he day was wet and cold and the clouds indicated that this was set to continue but I had to go to school despite the weather. Because my mother believed I had a weak chest, she would dress me up if I went out in the rain. Most kids got away with a raincoat and a school cap. Not I.
First, there were the Wellington boots and a bag with shoes to change into once I was at school. Then there was the raincoat, so long that that it came nearly to my ankles. Finally, and worst of all, was the sou’wester for my head. Today, as I slog along the city streets under the pouring rain I think a sou’wester would be a good thing to have but for a child, on the way to school, it was a torment because it would lead to pointing, catcalls and sarcastic remarks.
“And don’t forget,” my mother commanded, as I left the house. “Don’t forget to put it all on when you go out for break.”
I bit my lip, put my head down and hurried off to school. I could already hear the teasing and imagine the other kids pointing and dancing around me as I stood shamefaced in the playground in my sou’wester.
Breaktime came. “Out you go,” said the teacher. I looked through the window. It was cold but not actually raining. Some of the other kids were already out there, a few wearing coats but no one with a cap or hat. I went to the cloakroom and put on my coat. I left the wellingtons and the sou’wester where they were and ran into the playground…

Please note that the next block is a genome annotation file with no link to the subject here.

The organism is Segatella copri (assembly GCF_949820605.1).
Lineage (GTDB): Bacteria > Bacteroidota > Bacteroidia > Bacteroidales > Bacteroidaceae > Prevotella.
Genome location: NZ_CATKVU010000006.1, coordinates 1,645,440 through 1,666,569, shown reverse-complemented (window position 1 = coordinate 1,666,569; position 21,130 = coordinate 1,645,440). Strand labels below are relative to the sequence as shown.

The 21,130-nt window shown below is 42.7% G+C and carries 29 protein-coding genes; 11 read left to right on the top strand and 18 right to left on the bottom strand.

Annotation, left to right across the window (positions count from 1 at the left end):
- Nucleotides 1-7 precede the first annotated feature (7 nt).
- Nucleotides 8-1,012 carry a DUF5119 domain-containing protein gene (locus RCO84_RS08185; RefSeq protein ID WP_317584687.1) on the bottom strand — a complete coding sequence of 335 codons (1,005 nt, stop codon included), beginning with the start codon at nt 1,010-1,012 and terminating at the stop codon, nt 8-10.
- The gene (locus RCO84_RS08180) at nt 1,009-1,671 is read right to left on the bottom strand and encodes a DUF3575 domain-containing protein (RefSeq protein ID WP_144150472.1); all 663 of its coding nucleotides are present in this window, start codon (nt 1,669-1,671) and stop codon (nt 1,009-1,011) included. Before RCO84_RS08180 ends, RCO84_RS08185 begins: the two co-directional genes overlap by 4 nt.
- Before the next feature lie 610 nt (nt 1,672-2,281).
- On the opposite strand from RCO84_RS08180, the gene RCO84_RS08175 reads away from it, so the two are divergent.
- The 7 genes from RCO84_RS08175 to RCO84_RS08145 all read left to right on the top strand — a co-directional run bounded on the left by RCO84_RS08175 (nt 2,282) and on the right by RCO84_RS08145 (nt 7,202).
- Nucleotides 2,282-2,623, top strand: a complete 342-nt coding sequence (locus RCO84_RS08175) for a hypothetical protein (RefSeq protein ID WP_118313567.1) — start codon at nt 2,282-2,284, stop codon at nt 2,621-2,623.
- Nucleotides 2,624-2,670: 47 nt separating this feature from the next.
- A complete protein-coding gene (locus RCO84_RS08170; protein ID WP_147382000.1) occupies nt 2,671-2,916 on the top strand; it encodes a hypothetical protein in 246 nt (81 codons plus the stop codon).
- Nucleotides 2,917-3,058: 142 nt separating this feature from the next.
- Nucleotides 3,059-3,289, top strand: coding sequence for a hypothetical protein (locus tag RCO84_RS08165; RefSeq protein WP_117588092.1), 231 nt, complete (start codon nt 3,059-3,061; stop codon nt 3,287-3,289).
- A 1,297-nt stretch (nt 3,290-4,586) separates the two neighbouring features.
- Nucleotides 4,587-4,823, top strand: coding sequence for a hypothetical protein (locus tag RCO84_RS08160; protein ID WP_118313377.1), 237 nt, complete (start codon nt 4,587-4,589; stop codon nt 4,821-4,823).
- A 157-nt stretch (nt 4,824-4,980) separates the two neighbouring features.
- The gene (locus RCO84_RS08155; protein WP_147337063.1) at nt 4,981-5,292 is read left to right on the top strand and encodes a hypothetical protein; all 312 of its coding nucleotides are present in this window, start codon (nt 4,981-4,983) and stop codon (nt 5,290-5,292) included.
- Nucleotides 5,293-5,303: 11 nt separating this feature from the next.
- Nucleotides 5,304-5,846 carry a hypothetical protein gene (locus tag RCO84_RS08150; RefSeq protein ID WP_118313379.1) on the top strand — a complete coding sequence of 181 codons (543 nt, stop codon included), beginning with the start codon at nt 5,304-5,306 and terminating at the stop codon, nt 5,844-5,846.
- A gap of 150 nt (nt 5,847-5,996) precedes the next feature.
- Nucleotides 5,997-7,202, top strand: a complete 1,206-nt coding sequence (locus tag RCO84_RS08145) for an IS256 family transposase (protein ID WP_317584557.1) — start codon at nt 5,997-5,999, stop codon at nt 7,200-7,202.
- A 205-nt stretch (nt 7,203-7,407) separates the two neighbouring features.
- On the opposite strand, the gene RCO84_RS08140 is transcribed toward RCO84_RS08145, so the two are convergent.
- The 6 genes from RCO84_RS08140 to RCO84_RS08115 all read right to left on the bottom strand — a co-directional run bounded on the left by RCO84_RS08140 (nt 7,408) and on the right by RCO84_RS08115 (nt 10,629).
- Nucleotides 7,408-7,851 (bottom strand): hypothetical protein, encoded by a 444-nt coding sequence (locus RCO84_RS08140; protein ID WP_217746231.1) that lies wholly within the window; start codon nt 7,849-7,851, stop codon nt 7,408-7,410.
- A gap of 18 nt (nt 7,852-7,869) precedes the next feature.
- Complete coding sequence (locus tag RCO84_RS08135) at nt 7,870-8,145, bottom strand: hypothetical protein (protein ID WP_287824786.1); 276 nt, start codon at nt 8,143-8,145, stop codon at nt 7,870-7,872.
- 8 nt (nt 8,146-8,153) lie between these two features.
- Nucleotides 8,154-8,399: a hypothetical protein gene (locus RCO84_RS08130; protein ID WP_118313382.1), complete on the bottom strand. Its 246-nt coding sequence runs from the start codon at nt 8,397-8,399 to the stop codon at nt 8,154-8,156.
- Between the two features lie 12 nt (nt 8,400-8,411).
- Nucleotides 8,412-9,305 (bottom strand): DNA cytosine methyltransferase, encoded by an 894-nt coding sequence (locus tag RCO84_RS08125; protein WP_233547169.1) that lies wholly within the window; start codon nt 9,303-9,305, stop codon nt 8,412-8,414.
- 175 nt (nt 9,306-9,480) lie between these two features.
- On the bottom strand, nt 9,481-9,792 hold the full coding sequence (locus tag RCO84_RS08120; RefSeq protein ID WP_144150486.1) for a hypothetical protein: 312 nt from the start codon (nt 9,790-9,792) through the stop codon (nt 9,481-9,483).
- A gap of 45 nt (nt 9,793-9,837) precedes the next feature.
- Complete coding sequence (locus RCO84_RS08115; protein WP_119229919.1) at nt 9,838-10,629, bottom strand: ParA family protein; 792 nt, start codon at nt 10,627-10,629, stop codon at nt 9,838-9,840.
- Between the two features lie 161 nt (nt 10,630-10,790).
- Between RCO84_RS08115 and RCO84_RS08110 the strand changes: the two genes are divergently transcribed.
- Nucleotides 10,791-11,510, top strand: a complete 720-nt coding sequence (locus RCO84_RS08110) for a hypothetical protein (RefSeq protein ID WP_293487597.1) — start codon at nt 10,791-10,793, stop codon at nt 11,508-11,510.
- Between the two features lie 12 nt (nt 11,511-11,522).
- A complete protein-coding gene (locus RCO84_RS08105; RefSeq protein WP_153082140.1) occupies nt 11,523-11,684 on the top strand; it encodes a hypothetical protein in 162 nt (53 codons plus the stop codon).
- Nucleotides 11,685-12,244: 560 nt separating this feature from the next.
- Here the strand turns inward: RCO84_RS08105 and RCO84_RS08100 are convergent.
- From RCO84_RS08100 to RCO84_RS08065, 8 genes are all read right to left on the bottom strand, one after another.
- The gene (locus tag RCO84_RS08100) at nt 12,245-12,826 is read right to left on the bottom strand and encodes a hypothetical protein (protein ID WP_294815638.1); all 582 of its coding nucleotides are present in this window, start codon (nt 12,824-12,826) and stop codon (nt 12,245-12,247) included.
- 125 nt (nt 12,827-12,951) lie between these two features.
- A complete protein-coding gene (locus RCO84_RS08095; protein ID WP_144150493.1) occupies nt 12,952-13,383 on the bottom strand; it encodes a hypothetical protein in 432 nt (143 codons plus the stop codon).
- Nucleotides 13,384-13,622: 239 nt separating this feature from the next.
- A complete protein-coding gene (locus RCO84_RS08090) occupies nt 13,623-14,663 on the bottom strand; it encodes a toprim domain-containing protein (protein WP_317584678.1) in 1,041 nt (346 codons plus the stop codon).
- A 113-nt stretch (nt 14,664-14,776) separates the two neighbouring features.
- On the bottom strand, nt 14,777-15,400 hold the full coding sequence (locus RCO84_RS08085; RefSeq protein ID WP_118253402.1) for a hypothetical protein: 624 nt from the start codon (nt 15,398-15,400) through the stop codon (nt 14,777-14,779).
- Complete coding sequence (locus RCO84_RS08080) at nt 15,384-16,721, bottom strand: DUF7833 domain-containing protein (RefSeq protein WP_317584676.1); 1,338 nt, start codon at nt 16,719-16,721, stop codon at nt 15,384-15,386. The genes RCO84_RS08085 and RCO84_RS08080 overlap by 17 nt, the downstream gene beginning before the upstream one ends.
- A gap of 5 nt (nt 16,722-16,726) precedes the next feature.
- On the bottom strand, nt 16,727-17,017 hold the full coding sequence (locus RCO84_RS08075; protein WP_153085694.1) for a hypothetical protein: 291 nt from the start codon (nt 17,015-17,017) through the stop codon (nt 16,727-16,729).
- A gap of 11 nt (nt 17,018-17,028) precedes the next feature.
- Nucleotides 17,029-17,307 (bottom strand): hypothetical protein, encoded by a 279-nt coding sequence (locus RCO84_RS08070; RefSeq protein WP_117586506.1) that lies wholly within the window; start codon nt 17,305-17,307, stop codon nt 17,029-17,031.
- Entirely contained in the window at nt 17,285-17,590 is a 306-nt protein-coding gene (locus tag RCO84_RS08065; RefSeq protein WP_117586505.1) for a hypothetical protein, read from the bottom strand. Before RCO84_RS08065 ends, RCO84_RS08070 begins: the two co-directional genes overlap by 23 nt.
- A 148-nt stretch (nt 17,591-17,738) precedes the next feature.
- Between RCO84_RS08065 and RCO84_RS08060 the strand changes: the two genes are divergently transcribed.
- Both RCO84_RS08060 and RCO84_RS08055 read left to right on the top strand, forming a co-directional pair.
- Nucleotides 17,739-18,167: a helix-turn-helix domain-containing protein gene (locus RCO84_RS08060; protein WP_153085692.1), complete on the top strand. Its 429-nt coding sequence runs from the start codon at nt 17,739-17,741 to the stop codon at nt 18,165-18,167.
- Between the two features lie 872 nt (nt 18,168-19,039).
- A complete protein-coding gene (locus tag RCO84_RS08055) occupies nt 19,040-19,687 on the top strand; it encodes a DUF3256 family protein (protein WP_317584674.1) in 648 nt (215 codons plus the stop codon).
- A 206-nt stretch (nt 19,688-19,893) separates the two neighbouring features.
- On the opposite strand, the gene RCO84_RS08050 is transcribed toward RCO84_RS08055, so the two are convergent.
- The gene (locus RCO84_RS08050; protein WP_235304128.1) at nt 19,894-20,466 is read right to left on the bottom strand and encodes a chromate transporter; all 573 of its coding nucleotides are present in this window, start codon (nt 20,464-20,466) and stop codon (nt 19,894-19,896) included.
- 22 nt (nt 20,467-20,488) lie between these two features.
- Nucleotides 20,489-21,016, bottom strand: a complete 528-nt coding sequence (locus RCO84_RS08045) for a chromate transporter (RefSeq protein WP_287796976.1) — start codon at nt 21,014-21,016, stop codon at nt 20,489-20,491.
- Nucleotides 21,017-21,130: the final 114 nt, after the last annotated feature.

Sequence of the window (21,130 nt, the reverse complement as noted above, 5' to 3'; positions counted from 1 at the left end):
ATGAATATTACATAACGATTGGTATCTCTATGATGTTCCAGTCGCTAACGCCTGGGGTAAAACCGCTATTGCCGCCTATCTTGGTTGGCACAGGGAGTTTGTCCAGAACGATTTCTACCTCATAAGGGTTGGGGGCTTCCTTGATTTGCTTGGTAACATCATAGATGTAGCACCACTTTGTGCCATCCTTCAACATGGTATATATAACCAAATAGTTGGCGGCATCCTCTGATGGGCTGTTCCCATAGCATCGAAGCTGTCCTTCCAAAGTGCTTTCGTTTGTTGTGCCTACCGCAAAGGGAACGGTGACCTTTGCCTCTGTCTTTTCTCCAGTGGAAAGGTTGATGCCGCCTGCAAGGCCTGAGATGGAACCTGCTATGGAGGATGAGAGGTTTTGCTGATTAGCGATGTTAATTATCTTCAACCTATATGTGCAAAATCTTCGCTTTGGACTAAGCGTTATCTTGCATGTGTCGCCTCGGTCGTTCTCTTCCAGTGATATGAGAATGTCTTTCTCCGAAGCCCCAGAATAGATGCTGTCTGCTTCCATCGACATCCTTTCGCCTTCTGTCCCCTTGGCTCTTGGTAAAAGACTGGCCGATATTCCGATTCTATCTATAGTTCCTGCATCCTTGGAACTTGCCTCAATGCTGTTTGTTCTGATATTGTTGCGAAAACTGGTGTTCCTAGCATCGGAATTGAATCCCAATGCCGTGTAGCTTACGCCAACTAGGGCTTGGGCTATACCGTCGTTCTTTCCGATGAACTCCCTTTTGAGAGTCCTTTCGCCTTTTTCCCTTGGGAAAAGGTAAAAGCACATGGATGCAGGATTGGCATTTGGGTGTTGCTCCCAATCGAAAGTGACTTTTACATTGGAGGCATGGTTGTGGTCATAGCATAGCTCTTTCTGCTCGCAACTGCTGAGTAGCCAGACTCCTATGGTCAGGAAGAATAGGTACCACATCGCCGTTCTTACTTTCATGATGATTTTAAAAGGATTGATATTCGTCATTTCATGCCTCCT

As I walked home from school, I had only one thought in mind. My mother would ask whether I had put on all my rain gear for break and when I said no, I would get into trouble. I went indoors and acted as normally as I could. At last came the dreaded question.
“Did you put on your coat, boots and sou’wester at break?” asked my mother.
“Yes,” I said.
“Good,” said my mother and went to prepare the meal.
Where that “Yes” came from, I had no idea. I hadn’t even thought to lie. It had happened all by itself or perhaps been an inspiration of the moment. I remember the feeling of surprised relief that flooded over me and expressed itself in the thought: “Is it really that easy?”
I learned a lesson that day. While I believe that we should tell the truth most of the time (if we cannot assume that what people tell us is true, then language ceases to have any meaning and we might as well return to grunts and whistles like the creatures of the forest), I think there are times when it is justified to lie.
“The truth can never hurt you,” people say. Oh, yes it can. It can get you into a lot of trouble and even cost you your life. I think that lying, when properly used, can even be seen as a social skill. It is certainly a first line of defence for the weak against the strong.
Since the “Day of the Sou’wester”, I have often had recourse to lies, always cautiously and never without a twinge of guilt. Looking back, I think I was right to do so most times and would do so again if the same case presented itself. The truth can be used to wound and lies can be used to heal. It is up to each of us, taught by experience of life, to know which to use and when.